Actually, I don't think any of the covers perfectly captures the story. The hardcover edition is really pretty, but it reminds me of Madeline (not a bad thing, just confusing). I'm not about to shout "more goats!", but there is something unsatisfying about this cover, despite being the best one of the lot.

I'm not sure what my conclusion is to this, but I wonder what other people think of these covers. Which one would you pick? And has there ever been cover art for a book that absolutely matched its story? Something so perfect you couldn't think of that book being packaged any other way? What book would that be?

If you haven't read Princess Academy yet, I really recommend it. It is a great story and has more depth than I expected. This and Book of a Thousand Days are my favourite Shannon Hale books.


Review *Everlost*

Yesterday was a great reading day for me. I had the day off *bliss* and I sat in a favourite coffee place finishing off Everlost. Then I read half of Harry, A History by Leaky Cauldron fansite lady Melissa Anelli and started Going Bovine by Libba Bray (which I realize now is 500 pages; I audibly gulped). So a pretty good day.

From Neal Shusterman's website (this blog is turning into a shrine!):

Nick and Allie don't survive the crash, and now their souls are stuck halfway between life and death in a sort of limbo called Everlost. It's a magical yet dangerous place, where bands of lost souls run wild and anyone who stands in the same spot too long sinks to the center of the Earth. Frightened and determined, Nick and Allie aren't ready to rest in peace just yet. They want their lives back, and their search for a way home will take them deep into the uncharted areas of Everlost. But the longer they stay, the more they forget about their pasts. And if all memory of home is lost, they may never escape this strange, terrible world.

My Reading Experience:

It's funny because this description and the cover of the book don't give away anything of the developing plot and the structure and depth this story takes on. Everlost is intended for younger readers than Neal's newest book, Unwind, and you can tell that in a way while you're reading. But at the same time I was struck by how sophisticated the story became. I wouldn't hesitate to convince a 17 year-old to read Everlost.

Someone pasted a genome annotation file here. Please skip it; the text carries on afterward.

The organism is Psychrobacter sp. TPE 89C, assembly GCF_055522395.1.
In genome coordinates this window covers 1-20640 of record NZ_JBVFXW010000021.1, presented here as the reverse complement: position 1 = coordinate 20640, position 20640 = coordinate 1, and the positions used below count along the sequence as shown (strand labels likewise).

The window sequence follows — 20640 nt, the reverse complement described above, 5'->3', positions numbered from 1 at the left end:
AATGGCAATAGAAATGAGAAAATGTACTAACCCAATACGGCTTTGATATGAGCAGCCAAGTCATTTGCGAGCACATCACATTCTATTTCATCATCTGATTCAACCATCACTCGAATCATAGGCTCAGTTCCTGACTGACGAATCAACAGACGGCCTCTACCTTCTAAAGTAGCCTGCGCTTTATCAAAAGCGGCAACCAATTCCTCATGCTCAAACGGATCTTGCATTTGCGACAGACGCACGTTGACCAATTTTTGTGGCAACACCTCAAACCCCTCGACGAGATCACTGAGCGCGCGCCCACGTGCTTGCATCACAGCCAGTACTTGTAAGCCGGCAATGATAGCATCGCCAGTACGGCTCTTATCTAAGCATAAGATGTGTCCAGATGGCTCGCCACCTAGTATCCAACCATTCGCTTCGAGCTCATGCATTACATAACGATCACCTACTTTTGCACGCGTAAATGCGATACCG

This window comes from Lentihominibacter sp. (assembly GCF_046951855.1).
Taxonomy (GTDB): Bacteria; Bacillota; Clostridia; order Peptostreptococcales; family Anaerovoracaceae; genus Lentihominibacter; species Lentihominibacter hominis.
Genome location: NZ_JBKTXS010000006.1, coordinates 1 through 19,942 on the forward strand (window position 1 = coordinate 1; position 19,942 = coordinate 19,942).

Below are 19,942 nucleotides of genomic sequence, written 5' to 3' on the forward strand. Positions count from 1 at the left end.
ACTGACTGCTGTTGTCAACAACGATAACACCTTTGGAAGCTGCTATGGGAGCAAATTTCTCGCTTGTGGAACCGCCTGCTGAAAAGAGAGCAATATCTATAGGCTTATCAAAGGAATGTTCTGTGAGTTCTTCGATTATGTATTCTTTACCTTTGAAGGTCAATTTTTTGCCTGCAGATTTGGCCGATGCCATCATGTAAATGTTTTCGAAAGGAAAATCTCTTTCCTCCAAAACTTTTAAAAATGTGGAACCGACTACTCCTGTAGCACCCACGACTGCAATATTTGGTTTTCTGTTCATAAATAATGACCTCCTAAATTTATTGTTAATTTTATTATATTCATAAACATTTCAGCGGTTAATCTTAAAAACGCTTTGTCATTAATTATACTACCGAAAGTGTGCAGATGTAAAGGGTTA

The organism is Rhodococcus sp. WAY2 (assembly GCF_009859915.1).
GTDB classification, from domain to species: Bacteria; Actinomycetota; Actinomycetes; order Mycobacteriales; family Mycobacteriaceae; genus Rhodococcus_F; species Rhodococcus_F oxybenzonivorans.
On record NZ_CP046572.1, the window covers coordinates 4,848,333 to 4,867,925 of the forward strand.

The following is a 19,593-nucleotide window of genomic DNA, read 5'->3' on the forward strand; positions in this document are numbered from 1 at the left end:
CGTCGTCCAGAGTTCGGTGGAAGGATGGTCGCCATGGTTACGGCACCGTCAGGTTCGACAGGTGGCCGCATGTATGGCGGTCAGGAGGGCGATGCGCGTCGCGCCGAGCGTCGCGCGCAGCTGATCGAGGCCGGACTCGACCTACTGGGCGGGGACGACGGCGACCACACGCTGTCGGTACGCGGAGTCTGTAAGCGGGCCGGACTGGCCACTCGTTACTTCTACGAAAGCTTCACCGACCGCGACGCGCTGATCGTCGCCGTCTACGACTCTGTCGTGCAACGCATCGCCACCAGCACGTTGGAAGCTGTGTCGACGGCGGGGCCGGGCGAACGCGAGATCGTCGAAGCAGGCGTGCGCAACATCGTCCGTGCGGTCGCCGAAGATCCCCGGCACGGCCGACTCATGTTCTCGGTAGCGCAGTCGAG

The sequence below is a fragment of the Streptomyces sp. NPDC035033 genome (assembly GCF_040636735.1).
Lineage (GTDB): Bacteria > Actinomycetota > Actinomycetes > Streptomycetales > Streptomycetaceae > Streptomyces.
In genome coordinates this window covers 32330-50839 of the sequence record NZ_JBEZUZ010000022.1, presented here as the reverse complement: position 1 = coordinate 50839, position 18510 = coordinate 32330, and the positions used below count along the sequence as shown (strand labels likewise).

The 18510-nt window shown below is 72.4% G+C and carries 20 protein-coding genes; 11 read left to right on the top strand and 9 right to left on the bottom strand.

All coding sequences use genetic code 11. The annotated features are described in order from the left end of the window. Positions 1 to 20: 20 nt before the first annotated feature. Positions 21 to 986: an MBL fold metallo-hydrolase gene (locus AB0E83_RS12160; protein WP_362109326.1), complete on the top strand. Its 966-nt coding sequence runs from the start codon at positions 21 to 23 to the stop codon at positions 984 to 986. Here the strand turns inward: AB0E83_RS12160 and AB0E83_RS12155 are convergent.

It starts simply. Nick and Allie, travelling in separate cars, collide and are thrown from their vehicles. They wake up in a forest and standing over them is a strange and exited boy who says he's been trying to wake them for 9 months! When they finally realize their situation, they set off to find answers and try to get home. But the world of Everlost is a lot more complex, and a lot more menacing, than it seems at first.

I was surprised by how imaginative Nick and Allie's world became. Everlost is a kind of dystopian, Lord of the Flies, Peter Pan place where only kids under the age of 15 "live". The explanation, given by Everlost's guardian Mary Hightower, or Mary Queen of Snots, is that adults have a fixed idea of the afterlife and usually get where they're going whereas kids are more easily thrown off path.

Mary Hightower is a very neat character and has an interesting role in Everlost. She has collected children and keeps them safe, from monsters or sinking into the earth. She has also written more books than anyone can read about their world and how to exist in it. Except, once Allie notices a few glaring discoveries about Mary, she leaves to find her own answers.

My only qualm is with the convoluted ending. It kind of ends on a flatter note, with a lot of action and confusion and a few things pulled out of nowhere. But, it is the first of a trilogy (the second is available November '09), and you can feel that by the not-completely-satisfying ending. Otherwise, the characters are totally engaging, and the mystery of Everlost keeps you reading. There are a lot of gems in this book, just like in Unwind, and it is a satisfying read.


In her book, You're Dead--So Now What?, Mary Hightower offers the following warning for the restless soul: "Wanderlust is a dangerous thing. In Everlost there's safety in staying put. Afterlights who are cursed with a desire to travel don't last for long. They either succumb to Gravity Fatigue, of they are captured by feral packs of unsavory children. The few that escape these fates become Finders, but the existence of a Finder is full of peril. Better to seek a safe haven, and stay there. And if you haven't found a safe haven, by all means, come see me"